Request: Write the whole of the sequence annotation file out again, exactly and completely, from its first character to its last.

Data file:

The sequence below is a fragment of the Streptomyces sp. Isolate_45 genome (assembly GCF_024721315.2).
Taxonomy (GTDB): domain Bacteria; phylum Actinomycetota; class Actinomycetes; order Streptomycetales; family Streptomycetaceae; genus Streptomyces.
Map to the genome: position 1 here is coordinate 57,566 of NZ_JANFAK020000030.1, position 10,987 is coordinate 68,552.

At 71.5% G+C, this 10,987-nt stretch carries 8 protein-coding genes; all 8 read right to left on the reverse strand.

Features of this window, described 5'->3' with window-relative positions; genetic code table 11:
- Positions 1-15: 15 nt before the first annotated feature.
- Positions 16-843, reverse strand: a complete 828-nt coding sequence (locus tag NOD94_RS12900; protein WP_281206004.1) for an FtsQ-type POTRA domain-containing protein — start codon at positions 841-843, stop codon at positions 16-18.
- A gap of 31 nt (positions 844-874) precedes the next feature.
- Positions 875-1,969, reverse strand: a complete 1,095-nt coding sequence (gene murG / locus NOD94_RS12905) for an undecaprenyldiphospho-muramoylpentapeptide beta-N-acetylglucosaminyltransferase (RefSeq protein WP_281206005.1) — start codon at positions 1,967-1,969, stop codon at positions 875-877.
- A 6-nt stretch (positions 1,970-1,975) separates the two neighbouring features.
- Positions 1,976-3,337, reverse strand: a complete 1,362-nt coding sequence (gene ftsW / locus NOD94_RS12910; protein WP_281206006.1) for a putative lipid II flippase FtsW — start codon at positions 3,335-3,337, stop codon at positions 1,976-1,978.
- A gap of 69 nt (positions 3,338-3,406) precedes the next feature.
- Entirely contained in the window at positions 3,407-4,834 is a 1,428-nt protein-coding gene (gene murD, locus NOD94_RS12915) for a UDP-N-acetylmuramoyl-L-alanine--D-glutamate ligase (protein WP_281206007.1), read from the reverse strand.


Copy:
The sequence below is a fragment of the Streptomyces sp. Isolate_45 genome (assembly GCF_024721315.2).
Taxonomy (GTDB): domain Bacteria; phylum Actinomycetota; class Actinomycetes; order Streptomycetales; family Streptomycetaceae; genus Streptomyces.
Map to the genome: position 1 here is coordinate 57,566 of NZ_JANFAK020000030.1, position 10,987 is coordinate 68,552.

At 71.5% G+C, this 10,987-nt stretch carries 8 protein-coding genes; all 8 read right to left on the reverse strand.

Features of this window, described 5'->3' with window-relative positions; genetic code table 11:
- Positions 1-15: 15 nt before the first annotated feature.
- Positions 16-843, reverse strand: a complete 828-nt coding sequence (locus tag NOD94_RS12900; protein WP_281206004.1) for an FtsQ-type POTRA domain-containing protein — start codon at positions 841-843, stop codon at positions 16-18.
- A gap of 31 nt (positions 844-874) precedes the next feature.
- Positions 875-1,969, reverse strand: a complete 1,095-nt coding sequence (gene murG / locus NOD94_RS12905) for an undecaprenyldiphospho-muramoylpentapeptide beta-N-acetylglucosaminyltransferase (RefSeq protein WP_281206005.1) — start codon at positions 1,967-1,969, stop codon at positions 875-877.
- A 6-nt stretch (positions 1,970-1,975) separates the two neighbouring features.
- Positions 1,976-3,337, reverse strand: a complete 1,362-nt coding sequence (gene ftsW / locus NOD94_RS12910; protein WP_281206006.1) for a putative lipid II flippase FtsW — start codon at positions 3,335-3,337, stop codon at positions 1,976-1,978.
- A gap of 69 nt (positions 3,338-3,406) precedes the next feature.
- Entirely contained in the window at positions 3,407-4,834 is a 1,428-nt protein-coding gene (gene murD, locus NOD94_RS12915) for a UDP-N-acetylmuramoyl-L-alanine--D-glutamate ligase (protein WP_281206007.1), read from the reverse strand.